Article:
We love self starters here at BigChange, and Paul Monaghan is someone who is capable and adept at turning opportunities into great things. He spent 12 years at West Unified Communications, rising through the ranks to become Vice President of Sales EMEA, before joining Lead Forensics as Global Sales Director. He joined us as Chief Sales Officer last month and we’re very lucky to have him on board.

Our most recent hire is Jason Nash, whom I first met during my Masternaut days. Back then, he was working for Microsoft and I was impressed by his people skills and technical competency. It was a great coup when he agreed to join us (after just six months of my badgering). He led a 100-strong team in his last full-time position at Travelport. He was the only person I could see taking on our Head of Product role and he is ideally placed to ensure that BigChange remains the best-in-class platform out there.

It’s taken nine months to refine the leadership and now I feel like we’re ready for the next chapter. We have the absolute best team for the challenges and opportunities that BigChange faces right now, and we are all pulling in the same direction, as one.

It means a lot to me that our customers and partners all get to know these leaders within the business, and that they feel supported as they transition into their new or evolving roles. I can’t wait to see what the future holds in store for us all.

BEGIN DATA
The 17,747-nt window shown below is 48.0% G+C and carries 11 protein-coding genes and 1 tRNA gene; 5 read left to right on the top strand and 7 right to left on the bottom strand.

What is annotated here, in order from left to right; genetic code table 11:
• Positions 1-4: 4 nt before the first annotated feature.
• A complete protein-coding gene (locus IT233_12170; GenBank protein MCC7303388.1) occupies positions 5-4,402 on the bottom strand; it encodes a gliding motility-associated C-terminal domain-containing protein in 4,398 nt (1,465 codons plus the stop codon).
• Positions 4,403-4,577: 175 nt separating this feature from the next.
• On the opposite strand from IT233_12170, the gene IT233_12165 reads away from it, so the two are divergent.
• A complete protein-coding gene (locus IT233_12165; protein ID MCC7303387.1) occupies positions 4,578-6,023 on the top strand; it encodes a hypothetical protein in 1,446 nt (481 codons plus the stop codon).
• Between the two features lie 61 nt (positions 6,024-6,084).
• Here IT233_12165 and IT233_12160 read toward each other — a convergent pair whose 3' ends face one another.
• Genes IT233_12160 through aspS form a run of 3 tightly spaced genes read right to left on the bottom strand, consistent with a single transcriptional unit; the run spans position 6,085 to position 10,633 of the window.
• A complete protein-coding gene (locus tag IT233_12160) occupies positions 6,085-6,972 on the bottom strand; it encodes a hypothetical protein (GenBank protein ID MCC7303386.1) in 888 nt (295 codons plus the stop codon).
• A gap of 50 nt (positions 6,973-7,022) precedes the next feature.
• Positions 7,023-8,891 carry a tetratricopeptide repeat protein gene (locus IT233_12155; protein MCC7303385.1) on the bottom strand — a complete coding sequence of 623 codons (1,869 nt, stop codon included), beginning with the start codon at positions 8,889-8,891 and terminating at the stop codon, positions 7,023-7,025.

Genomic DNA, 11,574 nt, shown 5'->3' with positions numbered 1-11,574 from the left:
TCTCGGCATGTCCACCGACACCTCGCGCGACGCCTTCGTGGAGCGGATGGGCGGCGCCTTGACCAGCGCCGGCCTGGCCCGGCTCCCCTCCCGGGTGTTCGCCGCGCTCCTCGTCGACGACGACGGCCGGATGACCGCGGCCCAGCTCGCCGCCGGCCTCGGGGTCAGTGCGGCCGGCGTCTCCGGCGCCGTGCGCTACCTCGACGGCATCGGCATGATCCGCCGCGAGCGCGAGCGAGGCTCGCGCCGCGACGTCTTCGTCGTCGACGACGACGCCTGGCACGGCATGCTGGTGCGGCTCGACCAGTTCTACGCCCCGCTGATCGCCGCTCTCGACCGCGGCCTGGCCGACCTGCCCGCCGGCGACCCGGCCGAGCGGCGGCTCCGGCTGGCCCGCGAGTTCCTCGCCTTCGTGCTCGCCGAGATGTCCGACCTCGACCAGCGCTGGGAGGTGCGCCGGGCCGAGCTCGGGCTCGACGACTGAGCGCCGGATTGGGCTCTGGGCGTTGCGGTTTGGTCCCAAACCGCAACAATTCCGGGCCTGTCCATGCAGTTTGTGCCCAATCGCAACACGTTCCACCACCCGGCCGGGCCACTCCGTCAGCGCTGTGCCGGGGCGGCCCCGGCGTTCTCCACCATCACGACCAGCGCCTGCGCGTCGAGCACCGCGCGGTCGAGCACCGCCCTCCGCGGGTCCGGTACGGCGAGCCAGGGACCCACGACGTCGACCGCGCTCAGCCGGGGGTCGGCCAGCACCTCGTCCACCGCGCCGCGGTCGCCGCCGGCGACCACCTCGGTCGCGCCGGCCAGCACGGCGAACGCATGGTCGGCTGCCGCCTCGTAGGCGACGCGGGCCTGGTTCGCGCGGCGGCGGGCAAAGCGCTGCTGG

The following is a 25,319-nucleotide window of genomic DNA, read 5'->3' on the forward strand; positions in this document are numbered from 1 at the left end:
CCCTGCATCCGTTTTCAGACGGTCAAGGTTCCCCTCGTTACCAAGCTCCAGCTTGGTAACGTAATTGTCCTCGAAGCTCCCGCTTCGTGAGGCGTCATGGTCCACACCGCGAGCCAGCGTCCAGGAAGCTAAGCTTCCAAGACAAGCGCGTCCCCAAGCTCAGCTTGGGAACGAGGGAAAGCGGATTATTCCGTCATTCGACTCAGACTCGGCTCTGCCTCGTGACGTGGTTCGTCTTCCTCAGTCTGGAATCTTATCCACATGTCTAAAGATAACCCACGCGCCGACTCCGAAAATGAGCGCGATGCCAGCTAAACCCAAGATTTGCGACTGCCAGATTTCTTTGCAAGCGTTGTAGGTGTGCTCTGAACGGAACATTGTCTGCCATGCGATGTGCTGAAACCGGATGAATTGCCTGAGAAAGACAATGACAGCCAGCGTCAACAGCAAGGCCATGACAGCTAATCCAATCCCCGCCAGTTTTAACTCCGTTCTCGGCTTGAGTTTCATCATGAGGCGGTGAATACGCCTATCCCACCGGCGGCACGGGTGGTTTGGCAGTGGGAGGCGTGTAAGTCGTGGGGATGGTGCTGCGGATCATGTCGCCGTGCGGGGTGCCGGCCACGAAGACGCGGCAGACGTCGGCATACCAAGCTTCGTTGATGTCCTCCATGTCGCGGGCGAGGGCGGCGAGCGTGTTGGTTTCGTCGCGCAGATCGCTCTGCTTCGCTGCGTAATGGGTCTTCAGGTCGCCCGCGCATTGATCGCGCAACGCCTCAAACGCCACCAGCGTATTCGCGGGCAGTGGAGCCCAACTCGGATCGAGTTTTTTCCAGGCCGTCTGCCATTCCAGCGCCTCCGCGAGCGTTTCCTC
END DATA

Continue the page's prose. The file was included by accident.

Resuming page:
The right to disconnect leaves founders high and dry

The right to disconnect leaves founders high and dry

This month, Portugal passed a law making it illegal for employers to contact their teams outside of official working hours. Any bosses found breaking the law could be subject to steep fines. Every company in the country employing 10 people or more is bound by this rule.  

Portugal isn’t the first country to adopt such a law. France introduced its own ‘right to disconnect’ rules in 2016, followed by Italy in 2017 and Spain in 2018.  

There is a similar movement gaining traction in the UK right now.  

I understand the principle behind laws like this. Governments want to protect workers from burn-out and being forced to work round the clock by tyrannical bosses.  

But the truth is that most bosses are not tyrants. They don’t want to push their teams to the limit. They just want their growing business or start-up to survive. This means that – occasionally – people may need to work late or answer emails over the weekend.  

Most of the people who use BigChange’s platform started as one-man bands. Through hard work, talent and perseverance, they grew their businesses from the ground up. They never turned their phones off at 5pm. Their teams wouldn’t refuse a call out because it was outside normal working hours. The world doesn’t simply shut down between the hours of 5pm and 9am.